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Friends With Benefits

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A scene from Friends With Benefits

Review – Friends With Benefits

– by Jennie Orton

If you’re someone who likes life to be choreographed like a flash mob, look no further than Friends with Benefits.

Directed by Easy A’s Will Gluck and starring Justin Timberlake and Mila Kunis, it appears to have been made for people who liked the movie No Strings Attached, from earlier this year, but who were longing to see it done with people that had SOME sex appeal. The end result feels like an unnecessary root canal.

Admittedly, these two actors could be considered charming. The slick banter between them flies like a ping-pong match and anyone who has watched ping pong can attest, it gets REALLY boring after a while unless someone flies off their feet reaching for a tough shot. But there are no tough shots in this movie, only generous lobs and cheeky behind-the-back returns.

The story has been done: two strangers who have been unlucky with love because of their mutual intimacy issues decide to bypass romance and engage in a purely sexual relationship. Foolproof right? Well get ready to be shocked because – gasp! – it’s not.

Friends With Benefits is yet another film that attempts to convince us that sexual instinct creates loneliness and that emotion is all that matters. Which is ironic, considering neither of the main actors can get past their comedic posturing long enough to display any emotion. This becomes especially trying when the film reveals these two swaggering characters’ so-called issues.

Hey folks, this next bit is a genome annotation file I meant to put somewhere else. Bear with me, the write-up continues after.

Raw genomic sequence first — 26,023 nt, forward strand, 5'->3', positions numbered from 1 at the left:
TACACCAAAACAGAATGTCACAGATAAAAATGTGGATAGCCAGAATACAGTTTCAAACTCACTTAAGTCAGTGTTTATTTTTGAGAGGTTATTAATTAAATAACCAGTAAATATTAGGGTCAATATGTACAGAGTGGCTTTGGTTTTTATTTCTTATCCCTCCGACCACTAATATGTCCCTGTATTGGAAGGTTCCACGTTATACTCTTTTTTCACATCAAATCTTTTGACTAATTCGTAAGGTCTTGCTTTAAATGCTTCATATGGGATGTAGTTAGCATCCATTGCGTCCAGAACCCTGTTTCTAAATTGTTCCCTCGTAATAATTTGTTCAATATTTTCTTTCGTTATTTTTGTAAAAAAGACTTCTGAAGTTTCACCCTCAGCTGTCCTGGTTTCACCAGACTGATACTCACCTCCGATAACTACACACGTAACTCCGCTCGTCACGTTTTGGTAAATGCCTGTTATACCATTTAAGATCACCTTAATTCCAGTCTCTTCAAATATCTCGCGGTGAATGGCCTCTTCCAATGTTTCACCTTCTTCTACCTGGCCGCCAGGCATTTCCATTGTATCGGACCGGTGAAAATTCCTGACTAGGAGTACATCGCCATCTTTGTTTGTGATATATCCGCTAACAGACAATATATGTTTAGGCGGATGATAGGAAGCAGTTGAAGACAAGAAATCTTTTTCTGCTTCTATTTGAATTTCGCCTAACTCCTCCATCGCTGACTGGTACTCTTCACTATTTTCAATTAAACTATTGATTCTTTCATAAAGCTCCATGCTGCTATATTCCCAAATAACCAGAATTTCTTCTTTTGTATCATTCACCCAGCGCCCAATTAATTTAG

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A scene from Friends With Benefits

The supporting cast is full of surprises. Woody Harrelson appears in a bonkers portrayal of a gay sports editor who tries to appear wise, but Harrelson never steps outside his caricature. The talented Patricia Clarkson is completely wasted as Kunis’ free-spirited mother, who is merely a paper-thin hippie cartoon. Richard Jenkins does his best trying to legitimately play the role of Timberlake’s  father, who has Alzheimer’s, but bad direction stops him from acquiring any real depth. And then Jenna Elfman shows up, which is always irritating.

Today, heroes are dressed in sequined dance costumes to perform for a voting audience on TV, so it’s no surprise that romance has become a slick set of moves set to 1-2-3. And I suppose that is who this movie is written for.

But what about the people with two left feet? What about the stumblers? You know, the people in the theatre who normally leave romantic comedies longing for affection so hard they purchase their weight in chocolate and adopt another cat?

Would that be too messy for the masses? Maybe a bit too sloppy and scary? Probably. I am guessing that’s why movies like this get made. Because it’s easier to buy love that looks good in sequins sold by two actors who have never wanted for anything, ESPECIALLY affection. Especially a couple that looks good on the movie poster. Escapism squared with a side of popcorn.

Watch – Friends with Benefits (trailer):

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